Can’t bet country’s economy on oil optimism: Cairn CEO

Richa Mishra Debabrata Das New Delhi | Updated on January 22, 2018 Published on September 14, 2015

14/06/2015 MUMBAI: (left) Tom Albanese, CEO, Vedanta Ltd along with Mayank Ashar, CEO, Cairn India at a press conference to announce the merger between Vedanta Ltd and Carin India in Mumbai on June 14, 2015. Photo: Paul Noronha   -  BUSINESS LINE

It is dangerous to believe that oil prices will remain low, says Mayank Ashar

“You have to be a quasi-optimist to do business in India,” says Mayank Ashar, Managing Director and CEO, Cairn India. From Canadian oil sand operations to Barmer’s waxy crude, Ashar knows all about crude. But handling political powers is a different ball-game. Acknowledging that the frequency of interaction with government officials here is “a lot more than I am used to”, he says, “politics is not easy”.

With Cairn India getting the nod for raising gas production, the chances of the government ‘favourably’ considering its request for extending the Rajasthan production sharing contract till the life of the field have brightened. But the moot point is, are the company and the government on the same page.

Ashar shared with BusinessLine his views on the issues explorers face, whether the DNA of Cairn will undergo a change if the merger with Vedanta Ltd becomes a reality, and whether the government’s optimism on low crude oil prices is justified. Excerpts:

The government’s recent economic growth projections are based on low crude oil prices and optimism that they will stay low. Do you also share the same optimism?

When it comes to foreign policy, there are many ways to look at it. There are the doves, there are the hawks, and then there are the realists. None of them is right or wrong. When we were at $147 a barrel, we thought it would go to $200. In January 1999, it was $9 and The Economist said that it will go down to $5. But, the reality is very simple — It follows the dove.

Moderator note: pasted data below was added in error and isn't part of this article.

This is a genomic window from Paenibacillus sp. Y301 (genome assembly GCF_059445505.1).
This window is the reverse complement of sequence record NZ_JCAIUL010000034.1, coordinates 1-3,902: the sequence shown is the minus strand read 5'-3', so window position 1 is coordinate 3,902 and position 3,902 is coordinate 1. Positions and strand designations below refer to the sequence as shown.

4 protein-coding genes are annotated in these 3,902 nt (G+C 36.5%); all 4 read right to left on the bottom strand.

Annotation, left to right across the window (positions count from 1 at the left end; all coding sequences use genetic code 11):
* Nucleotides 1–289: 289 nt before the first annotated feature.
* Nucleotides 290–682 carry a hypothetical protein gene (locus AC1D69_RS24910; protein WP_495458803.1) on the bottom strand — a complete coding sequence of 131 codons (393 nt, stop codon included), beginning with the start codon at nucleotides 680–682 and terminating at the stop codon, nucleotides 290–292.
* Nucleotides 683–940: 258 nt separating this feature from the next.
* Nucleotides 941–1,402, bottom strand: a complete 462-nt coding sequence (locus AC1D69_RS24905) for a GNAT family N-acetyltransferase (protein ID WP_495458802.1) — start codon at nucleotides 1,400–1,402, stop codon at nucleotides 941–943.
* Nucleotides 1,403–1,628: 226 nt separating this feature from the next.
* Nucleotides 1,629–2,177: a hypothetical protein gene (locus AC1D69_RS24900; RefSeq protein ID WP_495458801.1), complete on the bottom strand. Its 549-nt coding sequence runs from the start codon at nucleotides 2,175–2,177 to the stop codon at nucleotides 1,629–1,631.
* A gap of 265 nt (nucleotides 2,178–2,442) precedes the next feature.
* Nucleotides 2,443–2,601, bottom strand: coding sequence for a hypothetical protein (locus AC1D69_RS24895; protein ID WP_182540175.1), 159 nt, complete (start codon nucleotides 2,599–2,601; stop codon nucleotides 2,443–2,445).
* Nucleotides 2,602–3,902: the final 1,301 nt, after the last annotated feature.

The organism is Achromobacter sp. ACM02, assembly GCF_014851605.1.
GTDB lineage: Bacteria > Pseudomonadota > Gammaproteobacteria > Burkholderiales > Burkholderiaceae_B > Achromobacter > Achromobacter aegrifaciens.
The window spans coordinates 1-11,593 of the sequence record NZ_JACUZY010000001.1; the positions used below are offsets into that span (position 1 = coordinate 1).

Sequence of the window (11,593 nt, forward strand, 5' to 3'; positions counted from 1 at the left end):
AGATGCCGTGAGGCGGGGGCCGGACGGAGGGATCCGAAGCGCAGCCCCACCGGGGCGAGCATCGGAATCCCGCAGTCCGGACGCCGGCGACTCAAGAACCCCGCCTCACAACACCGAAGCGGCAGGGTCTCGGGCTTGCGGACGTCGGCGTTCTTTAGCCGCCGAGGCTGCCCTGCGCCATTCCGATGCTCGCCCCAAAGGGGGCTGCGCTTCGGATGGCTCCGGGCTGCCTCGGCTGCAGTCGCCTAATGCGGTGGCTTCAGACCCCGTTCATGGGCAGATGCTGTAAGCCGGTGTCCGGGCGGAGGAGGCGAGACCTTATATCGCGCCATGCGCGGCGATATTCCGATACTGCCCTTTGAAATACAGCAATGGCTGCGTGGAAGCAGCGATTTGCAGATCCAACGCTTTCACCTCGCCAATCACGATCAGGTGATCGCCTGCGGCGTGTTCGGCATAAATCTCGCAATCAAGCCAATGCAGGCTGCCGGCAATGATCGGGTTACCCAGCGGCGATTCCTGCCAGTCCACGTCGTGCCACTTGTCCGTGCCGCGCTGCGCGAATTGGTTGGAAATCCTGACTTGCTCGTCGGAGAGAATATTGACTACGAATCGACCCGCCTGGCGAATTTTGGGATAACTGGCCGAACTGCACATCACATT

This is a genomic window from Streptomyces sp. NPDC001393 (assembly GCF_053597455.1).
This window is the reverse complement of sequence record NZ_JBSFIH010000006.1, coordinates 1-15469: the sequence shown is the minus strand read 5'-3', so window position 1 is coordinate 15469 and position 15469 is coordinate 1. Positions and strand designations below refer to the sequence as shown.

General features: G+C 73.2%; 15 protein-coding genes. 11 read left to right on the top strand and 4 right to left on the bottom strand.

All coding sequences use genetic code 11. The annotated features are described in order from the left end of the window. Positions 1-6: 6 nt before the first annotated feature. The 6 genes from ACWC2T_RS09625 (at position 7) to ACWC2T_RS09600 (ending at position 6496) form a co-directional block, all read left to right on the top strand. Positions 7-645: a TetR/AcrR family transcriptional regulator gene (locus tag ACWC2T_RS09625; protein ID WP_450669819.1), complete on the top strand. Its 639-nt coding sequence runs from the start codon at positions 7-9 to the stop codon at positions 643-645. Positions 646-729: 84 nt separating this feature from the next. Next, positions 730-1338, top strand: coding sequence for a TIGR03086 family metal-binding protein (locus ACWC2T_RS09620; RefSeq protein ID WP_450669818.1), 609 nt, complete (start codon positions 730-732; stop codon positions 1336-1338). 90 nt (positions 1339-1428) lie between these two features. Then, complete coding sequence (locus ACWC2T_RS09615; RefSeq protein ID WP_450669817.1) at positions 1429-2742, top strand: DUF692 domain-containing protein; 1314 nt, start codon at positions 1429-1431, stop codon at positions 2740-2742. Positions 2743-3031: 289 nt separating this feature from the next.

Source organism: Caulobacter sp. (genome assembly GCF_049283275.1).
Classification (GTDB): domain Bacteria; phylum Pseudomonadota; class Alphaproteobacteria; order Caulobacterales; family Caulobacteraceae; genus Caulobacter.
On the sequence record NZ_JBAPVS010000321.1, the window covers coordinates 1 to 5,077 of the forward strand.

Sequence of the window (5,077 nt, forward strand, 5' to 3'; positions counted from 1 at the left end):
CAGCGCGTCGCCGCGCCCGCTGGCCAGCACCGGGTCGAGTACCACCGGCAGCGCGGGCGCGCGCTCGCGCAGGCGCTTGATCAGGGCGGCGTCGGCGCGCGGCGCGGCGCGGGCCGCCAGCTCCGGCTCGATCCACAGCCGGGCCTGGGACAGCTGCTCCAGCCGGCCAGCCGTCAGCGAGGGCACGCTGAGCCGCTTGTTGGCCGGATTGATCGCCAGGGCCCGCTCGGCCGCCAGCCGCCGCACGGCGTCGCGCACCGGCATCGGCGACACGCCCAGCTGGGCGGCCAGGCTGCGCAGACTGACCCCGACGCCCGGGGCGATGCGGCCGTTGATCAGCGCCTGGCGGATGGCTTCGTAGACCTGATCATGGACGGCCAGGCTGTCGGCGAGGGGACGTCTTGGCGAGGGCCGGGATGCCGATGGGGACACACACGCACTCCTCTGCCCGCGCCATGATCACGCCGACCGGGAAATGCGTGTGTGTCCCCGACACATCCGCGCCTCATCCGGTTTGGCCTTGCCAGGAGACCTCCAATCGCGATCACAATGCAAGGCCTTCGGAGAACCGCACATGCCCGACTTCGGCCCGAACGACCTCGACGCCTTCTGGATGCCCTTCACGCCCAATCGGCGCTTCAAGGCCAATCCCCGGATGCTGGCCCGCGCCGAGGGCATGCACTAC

Oil and gas fields always decline and therefore, heavy investment is required. So, Iran, China or whatever you want to think about, the reality is that prices follow a cycle. It is dangerous to believe that the low oil prices will remain… It is all governed by investment cycles.

Extrapolation of current oil prices with some optimism is not something that you can bet a country on. You can bet your home on this, you can bet your business on this, but not your country. What you need is a resilient nation that is able to withstand shocks.

With the marginal field policy the government has indicated a different contract mechanism — revenue sharing model. Do you think it will work for the NELP blocks also?

In principle, revenue sharing is not a bad thing because cost sharing requires a lot of verification and complexity. But I would be careful to say whether a model itself is the answer… you can have a good PSC or a bad revenue sharing model… all depends on how it is structured, how it translates into returns for businesses. The devil lies in the detail.

Talking about disputes, Cairn had given up its right to arbitration. If a dispute arises today, how do you deal with it?